MONIER-WILLIAMS, Monier. Bombay 12.11.1819 — Cannes, France 11.4. 1899. Sir. British Indologist. Professor in Oxford. Third son of Colonel M. W. (R.E., Surveyor-General in Bombay Presidency, 24 years in India). Sent to England in 1822 he was educated in Chelsea and Brighton, then at King’s College School in London. In 1838-39 at Balliol College, Oxford. In November 1838 obtained a post in the E.I.C. and started in January at Haileybury. He was about to leave to India when the news came that his younger brother had been slain in Sindh. Consenting to the requests of his mother MW remained in England and from 1841 continued his studies at University College in Oxford (now also Sanskrit under Wilson). B.A. 1844 Oxford. Professor of Sanskrit, Persian and Hindustani at Haileybury in 1844-58, until the college was closed. In December 1860 he was appointed Wilson’s successor as Boden Professor of Sanskrit at Oxford (beating Max Müller). He planned the Indian Institute of Oxford and during his travels in India in 1875, 1876 & 1883 obtained funds for it from Indian princes. The foundation was laid in 1883 and the Institute was finally opened in 1896 with MW as its Keeper and Perpetual Curator. He was Fellow of Balliol College in 1882-88 and Honorary Fellow of University College from 1892. In 1887 health problems compelled him to give up teaching and in his last years he spent all winters in France. He died immediately after completing the second edition of his dictionary. Married in 1848, six sons and one daughter. Honorary D.C.L. 1875 Oxford, LL.D. 1876 Calcutta, Ph.D. 188? Göttingen. K.C.I.E. 1887.

As an Indologist MW concentrated on classical Sanskrit Literature (except the Veda) and in his editions and translations showed himself to be a good philologist. The major part of his time was used in preparing text books. The first edition of his famous dictionary was mainly compiled from the PW, which turned Böhtlingk and others against him, but the completely revised (with the help of several assistants) second edition has showed to be extremely useful. Popular was his Indian Wisdom, an account of literary history with numerous selections for a larger public. His aims were mainly practical. While he wanted to have his landsmen to better understand India, he was also all the time thinking the progress of Christian mission in India (according the original will of Boden!). He proposed a replacement of Indian alphabets with Latin letters even in India. Among his students were Gough and Pickford.

Publications: An elementary grammar of the Sanskrit language. 14+212+48 p. L. 1846, 4th ed. 1876; Sanskrit Manual of Composition. 1862.

edited: Vikramorvaśī. 1849; Sakuntala or Sakuntala recognized by the King. 332 p. Hertford 1853 (with partial translation), new ed. 1876; translation also separately, 1853, 6th ed. 1894; Nalopākhyānam. Story of Nala. An episode of the Mahā-bhārata. Sanskrit text, with a copious vocabulary and improved version of Milman’s transl. 346 p. Oxford 1860; transl. also publ. Oxford 1881.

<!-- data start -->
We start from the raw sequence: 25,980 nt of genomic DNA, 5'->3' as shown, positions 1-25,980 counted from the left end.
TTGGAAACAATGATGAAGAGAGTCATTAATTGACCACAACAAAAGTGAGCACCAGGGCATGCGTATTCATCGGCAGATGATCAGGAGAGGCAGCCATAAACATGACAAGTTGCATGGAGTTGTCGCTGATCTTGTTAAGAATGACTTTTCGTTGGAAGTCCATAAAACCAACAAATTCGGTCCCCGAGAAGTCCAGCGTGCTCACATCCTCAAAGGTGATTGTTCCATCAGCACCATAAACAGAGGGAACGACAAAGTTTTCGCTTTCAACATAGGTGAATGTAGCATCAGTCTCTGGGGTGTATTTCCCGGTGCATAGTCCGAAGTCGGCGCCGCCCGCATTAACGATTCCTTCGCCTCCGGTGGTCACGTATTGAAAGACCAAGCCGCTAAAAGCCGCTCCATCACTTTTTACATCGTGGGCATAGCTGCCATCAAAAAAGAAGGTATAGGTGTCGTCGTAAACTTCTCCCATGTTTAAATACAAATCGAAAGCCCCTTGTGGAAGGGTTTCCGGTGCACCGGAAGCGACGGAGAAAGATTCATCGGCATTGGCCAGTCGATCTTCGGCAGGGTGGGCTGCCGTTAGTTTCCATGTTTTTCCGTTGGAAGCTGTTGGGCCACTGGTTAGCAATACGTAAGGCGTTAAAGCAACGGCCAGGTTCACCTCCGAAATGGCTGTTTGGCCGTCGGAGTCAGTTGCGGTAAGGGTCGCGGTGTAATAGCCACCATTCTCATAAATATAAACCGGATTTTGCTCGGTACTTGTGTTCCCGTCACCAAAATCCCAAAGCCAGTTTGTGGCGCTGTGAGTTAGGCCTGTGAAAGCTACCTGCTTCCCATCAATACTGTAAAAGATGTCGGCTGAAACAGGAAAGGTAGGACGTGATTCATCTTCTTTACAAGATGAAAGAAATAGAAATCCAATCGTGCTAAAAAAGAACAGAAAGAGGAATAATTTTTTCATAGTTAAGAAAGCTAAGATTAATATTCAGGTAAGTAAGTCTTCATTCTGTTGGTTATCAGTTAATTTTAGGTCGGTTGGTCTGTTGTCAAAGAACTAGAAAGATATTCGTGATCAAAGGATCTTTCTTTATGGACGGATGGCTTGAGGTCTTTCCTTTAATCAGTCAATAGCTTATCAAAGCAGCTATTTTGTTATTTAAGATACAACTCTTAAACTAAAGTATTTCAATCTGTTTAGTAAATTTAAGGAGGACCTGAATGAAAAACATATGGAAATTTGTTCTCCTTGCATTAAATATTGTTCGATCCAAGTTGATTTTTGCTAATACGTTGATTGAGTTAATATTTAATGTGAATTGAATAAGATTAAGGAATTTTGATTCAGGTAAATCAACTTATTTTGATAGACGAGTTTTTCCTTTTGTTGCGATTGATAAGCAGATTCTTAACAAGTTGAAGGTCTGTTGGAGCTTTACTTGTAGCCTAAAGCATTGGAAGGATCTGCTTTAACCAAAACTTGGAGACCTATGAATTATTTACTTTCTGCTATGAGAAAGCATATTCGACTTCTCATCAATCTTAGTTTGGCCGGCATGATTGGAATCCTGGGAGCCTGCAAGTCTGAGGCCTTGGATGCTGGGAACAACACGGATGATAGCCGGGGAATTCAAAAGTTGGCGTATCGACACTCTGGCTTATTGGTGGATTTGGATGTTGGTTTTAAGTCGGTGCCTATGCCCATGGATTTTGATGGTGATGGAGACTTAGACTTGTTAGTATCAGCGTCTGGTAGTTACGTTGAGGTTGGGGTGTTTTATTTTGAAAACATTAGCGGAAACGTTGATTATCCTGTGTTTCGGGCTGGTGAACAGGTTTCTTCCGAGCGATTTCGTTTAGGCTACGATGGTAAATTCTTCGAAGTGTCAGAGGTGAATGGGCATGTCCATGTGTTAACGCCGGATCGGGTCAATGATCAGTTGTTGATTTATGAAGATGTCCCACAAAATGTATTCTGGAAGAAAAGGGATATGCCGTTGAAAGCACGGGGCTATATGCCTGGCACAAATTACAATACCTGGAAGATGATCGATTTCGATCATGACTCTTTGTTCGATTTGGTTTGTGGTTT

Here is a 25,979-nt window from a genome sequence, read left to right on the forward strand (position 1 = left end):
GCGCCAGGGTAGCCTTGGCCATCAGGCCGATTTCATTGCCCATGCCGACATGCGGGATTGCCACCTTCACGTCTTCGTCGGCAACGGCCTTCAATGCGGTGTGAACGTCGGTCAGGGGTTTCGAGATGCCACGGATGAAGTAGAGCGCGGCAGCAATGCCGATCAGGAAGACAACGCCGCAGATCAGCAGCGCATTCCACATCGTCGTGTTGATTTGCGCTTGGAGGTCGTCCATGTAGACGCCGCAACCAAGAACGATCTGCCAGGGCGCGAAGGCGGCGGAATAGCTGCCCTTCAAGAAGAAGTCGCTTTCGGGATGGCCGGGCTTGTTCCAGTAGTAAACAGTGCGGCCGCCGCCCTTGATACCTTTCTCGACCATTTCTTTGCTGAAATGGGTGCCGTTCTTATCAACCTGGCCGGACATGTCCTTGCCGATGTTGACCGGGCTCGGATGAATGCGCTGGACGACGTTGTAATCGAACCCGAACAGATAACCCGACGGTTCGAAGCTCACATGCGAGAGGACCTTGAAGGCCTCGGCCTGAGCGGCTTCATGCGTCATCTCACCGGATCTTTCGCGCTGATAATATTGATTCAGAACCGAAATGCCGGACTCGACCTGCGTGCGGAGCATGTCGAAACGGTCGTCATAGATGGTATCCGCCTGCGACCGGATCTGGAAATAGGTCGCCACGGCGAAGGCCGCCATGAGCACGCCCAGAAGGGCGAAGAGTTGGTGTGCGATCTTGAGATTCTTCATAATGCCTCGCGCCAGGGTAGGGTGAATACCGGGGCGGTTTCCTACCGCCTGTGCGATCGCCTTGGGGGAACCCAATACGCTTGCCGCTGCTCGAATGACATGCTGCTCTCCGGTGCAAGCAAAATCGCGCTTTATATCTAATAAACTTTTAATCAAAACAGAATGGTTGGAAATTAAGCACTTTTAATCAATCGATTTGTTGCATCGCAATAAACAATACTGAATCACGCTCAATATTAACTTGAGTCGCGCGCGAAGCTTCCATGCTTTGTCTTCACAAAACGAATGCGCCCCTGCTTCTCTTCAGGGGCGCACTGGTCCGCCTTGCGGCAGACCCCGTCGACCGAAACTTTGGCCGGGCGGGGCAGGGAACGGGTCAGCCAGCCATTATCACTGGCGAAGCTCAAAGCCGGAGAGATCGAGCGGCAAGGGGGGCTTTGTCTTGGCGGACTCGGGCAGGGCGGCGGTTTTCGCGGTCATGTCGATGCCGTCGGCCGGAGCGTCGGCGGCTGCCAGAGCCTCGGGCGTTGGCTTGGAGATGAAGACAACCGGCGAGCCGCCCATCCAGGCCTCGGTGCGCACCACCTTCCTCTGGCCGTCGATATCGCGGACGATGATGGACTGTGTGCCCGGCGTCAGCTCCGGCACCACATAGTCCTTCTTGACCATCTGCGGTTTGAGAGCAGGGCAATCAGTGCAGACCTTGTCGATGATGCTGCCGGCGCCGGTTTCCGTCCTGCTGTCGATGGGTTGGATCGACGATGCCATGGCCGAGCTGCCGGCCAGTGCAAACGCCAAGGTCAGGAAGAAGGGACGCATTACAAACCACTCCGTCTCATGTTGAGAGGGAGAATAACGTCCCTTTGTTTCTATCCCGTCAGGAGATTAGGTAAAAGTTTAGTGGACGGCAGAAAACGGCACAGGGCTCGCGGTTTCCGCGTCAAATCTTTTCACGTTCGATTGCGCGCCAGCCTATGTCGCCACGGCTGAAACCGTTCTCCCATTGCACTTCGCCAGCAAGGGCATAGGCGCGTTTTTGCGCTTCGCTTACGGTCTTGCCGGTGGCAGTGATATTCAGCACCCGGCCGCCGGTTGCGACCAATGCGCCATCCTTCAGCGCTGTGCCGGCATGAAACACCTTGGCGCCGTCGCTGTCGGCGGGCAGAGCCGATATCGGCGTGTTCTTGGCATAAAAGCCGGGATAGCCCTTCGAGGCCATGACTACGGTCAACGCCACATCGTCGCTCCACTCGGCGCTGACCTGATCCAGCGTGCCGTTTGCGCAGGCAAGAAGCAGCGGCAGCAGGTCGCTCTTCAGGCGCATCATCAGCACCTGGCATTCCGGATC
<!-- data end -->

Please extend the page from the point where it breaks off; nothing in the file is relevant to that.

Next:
Dictionary, English and Sanskrit. 859 p. 1851.

Papers illustrating the History of the Application of the Roman Alphabet to the Languages of India. 19+276 p. L. 1856.

An Easy Introduction to the Study of Hindūstānī. 1858; Practical Hindūstānī Grammar. 1862.

The Study of Sanskrit in Relation to the Missionary Work in India. 1861.

Indian Epic Poetry, with a full analysis of the Ramayana and of the leading story of the Mahabharata. 8+133 p. L. 1863.

Sanskrit–English Dictionary. 1872; new ed., greatly enlarged and improved. 1369 p. Oxford 1899.

Indian Wisdom, Or, Examples of the Religious, Philosophical, and Ethical Doctrines of the Hindūs. 542 p. L. 1875, 4th enl. ed. 1893.

Hinduism. L. 1877; Religious Life and Thought in India. 1883; Brahmanism. 1891.

Modern India and the Indians: being a series of impressions, notes, and essays. 376 p. L. 1878; “Indian Theistic Reformers”, JRAS 13, 1881, 1-41, 281-290.

– “The place which the Ṛig-veda occupies in the Sandhyâ, and other Daily Religious Services of the Hindus”, OC 5, Berlin 1881, 2:2, 1882, 157-188.

Buddhism, in its connexion with Brahmanism and Hinduism, and in its contrast with Christianity. L. 1889.

– “The Duty of English-speaking Orientalists in regard to united action in adhering generally to Sir William Jones’s Principles of Transliteration, especially in the case of Indian Languages”, JRAS 22, 1890, 607-638; other articles.

Sources: Buckland, Dictionary; *A.A. Macdonell, JRAS 1899, 730-733; A.A. M[acdonell], D.N.B. Suppl. 3, 1901, 186f.; *H. Morris, Sir Monier M.W., the English Pandit. L. 1900; *M. Moses & A. Moulik: Dialogue of Civilizations. William Jones and the Orientalists. New Delhi 2009, 402-410; Windisch 305-310; Wikipedia with photo.


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